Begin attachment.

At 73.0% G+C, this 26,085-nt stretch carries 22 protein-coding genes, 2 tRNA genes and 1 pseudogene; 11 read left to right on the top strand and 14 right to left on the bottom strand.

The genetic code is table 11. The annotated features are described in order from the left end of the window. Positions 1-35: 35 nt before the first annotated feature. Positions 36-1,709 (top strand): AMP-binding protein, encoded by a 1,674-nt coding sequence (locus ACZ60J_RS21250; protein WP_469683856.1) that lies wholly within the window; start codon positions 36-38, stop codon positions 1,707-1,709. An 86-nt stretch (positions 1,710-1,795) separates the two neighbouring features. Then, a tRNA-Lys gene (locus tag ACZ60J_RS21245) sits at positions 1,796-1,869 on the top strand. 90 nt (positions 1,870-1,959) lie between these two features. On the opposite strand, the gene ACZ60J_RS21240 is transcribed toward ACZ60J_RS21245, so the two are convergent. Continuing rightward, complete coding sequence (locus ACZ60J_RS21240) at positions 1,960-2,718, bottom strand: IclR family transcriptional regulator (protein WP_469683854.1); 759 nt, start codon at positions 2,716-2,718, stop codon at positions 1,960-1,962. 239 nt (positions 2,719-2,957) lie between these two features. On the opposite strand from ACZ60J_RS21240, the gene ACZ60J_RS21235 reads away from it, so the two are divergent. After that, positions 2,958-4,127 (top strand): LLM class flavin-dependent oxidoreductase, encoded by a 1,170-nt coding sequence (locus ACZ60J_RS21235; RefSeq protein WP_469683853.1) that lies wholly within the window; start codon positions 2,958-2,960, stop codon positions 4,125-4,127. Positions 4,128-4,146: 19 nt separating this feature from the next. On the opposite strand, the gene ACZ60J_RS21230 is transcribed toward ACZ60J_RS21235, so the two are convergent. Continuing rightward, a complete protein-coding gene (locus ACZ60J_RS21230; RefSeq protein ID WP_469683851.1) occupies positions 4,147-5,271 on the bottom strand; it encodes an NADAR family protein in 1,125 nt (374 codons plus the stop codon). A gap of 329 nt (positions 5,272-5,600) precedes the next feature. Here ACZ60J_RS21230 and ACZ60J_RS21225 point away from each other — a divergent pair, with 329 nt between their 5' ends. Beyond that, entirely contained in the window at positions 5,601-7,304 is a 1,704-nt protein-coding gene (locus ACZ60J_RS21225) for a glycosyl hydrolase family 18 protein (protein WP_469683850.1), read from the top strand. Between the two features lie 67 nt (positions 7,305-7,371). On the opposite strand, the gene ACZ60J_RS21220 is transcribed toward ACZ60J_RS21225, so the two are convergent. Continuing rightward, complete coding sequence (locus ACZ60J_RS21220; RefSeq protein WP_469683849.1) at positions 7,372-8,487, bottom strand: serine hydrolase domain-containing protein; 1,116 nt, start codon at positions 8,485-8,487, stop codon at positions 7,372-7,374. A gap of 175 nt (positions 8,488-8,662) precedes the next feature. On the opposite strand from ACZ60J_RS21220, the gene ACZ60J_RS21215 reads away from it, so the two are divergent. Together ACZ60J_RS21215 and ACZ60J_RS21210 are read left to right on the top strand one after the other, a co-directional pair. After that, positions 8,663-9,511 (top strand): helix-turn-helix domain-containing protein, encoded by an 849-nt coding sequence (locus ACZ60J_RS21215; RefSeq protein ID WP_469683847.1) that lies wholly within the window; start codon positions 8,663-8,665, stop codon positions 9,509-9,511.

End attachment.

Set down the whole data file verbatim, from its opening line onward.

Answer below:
At 73.0% G+C, this 26,085-nt stretch carries 22 protein-coding genes, 2 tRNA genes and 1 pseudogene; 11 read left to right on the top strand and 14 right to left on the bottom strand.

The genetic code is table 11. The annotated features are described in order from the left end of the window. Positions 1-35: 35 nt before the first annotated feature. Positions 36-1,709 (top strand): AMP-binding protein, encoded by a 1,674-nt coding sequence (locus ACZ60J_RS21250; protein WP_469683856.1) that lies wholly within the window; start codon positions 36-38, stop codon positions 1,707-1,709. An 86-nt stretch (positions 1,710-1,795) separates the two neighbouring features. Then, a tRNA-Lys gene (locus tag ACZ60J_RS21245) sits at positions 1,796-1,869 on the top strand. 90 nt (positions 1,870-1,959) lie between these two features. On the opposite strand, the gene ACZ60J_RS21240 is transcribed toward ACZ60J_RS21245, so the two are convergent. Continuing rightward, complete coding sequence (locus ACZ60J_RS21240) at positions 1,960-2,718, bottom strand: IclR family transcriptional regulator (protein WP_469683854.1); 759 nt, start codon at positions 2,716-2,718, stop codon at positions 1,960-1,962. 239 nt (positions 2,719-2,957) lie between these two features. On the opposite strand from ACZ60J_RS21240, the gene ACZ60J_RS21235 reads away from it, so the two are divergent. After that, positions 2,958-4,127 (top strand): LLM class flavin-dependent oxidoreductase, encoded by a 1,170-nt coding sequence (locus ACZ60J_RS21235; RefSeq protein WP_469683853.1) that lies wholly within the window; start codon positions 2,958-2,960, stop codon positions 4,125-4,127. Positions 4,128-4,146: 19 nt separating this feature from the next. On the opposite strand, the gene ACZ60J_RS21230 is transcribed toward ACZ60J_RS21235, so the two are convergent. Continuing rightward, a complete protein-coding gene (locus ACZ60J_RS21230; RefSeq protein ID WP_469683851.1) occupies positions 4,147-5,271 on the bottom strand; it encodes an NADAR family protein in 1,125 nt (374 codons plus the stop codon). A gap of 329 nt (positions 5,272-5,600) precedes the next feature. Here ACZ60J_RS21230 and ACZ60J_RS21225 point away from each other — a divergent pair, with 329 nt between their 5' ends. Beyond that, entirely contained in the window at positions 5,601-7,304 is a 1,704-nt protein-coding gene (locus ACZ60J_RS21225) for a glycosyl hydrolase family 18 protein (protein WP_469683850.1), read from the top strand. Between the two features lie 67 nt (positions 7,305-7,371). On the opposite strand, the gene ACZ60J_RS21220 is transcribed toward ACZ60J_RS21225, so the two are convergent. Continuing rightward, complete coding sequence (locus ACZ60J_RS21220; RefSeq protein WP_469683849.1) at positions 7,372-8,487, bottom strand: serine hydrolase domain-containing protein; 1,116 nt, start codon at positions 8,485-8,487, stop codon at positions 7,372-7,374. A gap of 175 nt (positions 8,488-8,662) precedes the next feature. On the opposite strand from ACZ60J_RS21220, the gene ACZ60J_RS21215 reads away from it, so the two are divergent. Together ACZ60J_RS21215 and ACZ60J_RS21210 are read left to right on the top strand one after the other, a co-directional pair. After that, positions 8,663-9,511 (top strand): helix-turn-helix domain-containing protein, encoded by an 849-nt coding sequence (locus ACZ60J_RS21215; RefSeq protein ID WP_469683847.1) that lies wholly within the window; start codon positions 8,663-8,665, stop codon positions 9,509-9,511.